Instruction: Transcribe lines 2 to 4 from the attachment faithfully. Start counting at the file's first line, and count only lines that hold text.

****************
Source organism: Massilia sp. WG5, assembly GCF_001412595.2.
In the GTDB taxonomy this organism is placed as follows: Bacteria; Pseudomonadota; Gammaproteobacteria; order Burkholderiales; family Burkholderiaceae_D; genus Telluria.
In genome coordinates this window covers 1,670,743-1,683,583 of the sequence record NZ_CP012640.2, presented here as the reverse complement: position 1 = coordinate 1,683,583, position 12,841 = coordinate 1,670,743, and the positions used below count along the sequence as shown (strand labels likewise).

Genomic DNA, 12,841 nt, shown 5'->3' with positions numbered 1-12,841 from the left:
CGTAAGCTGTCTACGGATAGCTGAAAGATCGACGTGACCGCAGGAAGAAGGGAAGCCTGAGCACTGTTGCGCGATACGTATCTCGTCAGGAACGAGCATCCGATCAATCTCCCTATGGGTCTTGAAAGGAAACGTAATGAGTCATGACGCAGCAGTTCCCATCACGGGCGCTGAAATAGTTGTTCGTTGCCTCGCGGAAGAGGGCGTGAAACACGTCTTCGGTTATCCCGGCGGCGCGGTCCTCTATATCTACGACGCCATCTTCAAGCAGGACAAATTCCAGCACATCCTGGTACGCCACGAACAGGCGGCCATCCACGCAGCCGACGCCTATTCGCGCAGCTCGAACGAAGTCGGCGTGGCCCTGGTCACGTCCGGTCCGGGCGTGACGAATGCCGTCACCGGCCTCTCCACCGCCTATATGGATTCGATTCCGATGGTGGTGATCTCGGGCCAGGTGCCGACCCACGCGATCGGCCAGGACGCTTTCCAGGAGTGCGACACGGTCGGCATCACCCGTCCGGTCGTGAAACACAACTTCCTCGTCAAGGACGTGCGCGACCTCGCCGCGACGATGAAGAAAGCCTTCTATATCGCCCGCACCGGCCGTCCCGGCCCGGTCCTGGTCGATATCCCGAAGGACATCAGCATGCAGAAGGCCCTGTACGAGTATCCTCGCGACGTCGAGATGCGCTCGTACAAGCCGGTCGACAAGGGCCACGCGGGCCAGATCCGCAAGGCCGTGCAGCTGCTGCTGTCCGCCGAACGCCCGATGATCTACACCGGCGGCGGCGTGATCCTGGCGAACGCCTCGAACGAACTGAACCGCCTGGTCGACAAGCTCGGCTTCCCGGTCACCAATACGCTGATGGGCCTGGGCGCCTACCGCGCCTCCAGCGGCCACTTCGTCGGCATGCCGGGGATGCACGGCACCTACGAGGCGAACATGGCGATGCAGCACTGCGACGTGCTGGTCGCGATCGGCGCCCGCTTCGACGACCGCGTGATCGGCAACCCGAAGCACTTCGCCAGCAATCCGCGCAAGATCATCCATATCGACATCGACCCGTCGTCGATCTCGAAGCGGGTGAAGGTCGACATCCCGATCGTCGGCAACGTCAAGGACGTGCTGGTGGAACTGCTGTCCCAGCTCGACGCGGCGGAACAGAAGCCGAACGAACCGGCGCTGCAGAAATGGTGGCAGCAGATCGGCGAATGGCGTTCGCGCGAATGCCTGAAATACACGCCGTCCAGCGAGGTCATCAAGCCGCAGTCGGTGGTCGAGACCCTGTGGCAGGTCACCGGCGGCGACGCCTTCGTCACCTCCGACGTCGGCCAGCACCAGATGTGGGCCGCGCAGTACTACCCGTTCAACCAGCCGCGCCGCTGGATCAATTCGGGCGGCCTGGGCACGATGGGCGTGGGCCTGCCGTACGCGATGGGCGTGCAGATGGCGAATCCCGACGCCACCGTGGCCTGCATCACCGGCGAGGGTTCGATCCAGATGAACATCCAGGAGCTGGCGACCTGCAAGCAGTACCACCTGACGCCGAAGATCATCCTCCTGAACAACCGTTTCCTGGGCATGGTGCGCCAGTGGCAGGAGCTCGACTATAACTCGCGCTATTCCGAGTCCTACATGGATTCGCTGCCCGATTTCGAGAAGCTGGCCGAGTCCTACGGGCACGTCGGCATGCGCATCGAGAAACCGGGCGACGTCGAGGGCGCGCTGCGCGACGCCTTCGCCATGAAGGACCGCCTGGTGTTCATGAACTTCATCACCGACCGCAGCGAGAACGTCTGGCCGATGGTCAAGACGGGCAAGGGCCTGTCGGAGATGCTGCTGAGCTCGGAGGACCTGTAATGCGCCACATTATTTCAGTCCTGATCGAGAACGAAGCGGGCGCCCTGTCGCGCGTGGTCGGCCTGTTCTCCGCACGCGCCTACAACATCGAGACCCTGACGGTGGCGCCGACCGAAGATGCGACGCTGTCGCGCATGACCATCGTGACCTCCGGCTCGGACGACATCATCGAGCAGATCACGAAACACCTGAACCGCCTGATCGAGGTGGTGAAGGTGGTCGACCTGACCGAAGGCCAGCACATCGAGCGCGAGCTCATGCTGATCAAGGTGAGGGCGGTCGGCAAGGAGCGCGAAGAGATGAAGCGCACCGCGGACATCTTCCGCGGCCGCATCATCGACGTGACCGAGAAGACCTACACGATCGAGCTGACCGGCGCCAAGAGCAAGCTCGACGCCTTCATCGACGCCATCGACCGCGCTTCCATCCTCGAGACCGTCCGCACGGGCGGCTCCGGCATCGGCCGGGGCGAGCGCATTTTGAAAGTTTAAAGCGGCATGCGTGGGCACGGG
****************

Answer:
In the GTDB taxonomy this organism is placed as follows: Bacteria; Pseudomonadota; Gammaproteobacteria; order Burkholderiales; family Burkholderiaceae_D; genus Telluria.
In genome coordinates this window covers 1,670,743-1,683,583 of the sequence record NZ_CP012640.2, presented here as the reverse complement: position 1 = coordinate 1,683,583, position 12,841 = coordinate 1,670,743, and the positions used below count along the sequence as shown (strand labels likewise).

Genomic DNA, 12,841 nt, shown 5'->3' with positions numbered 1-12,841 from the left: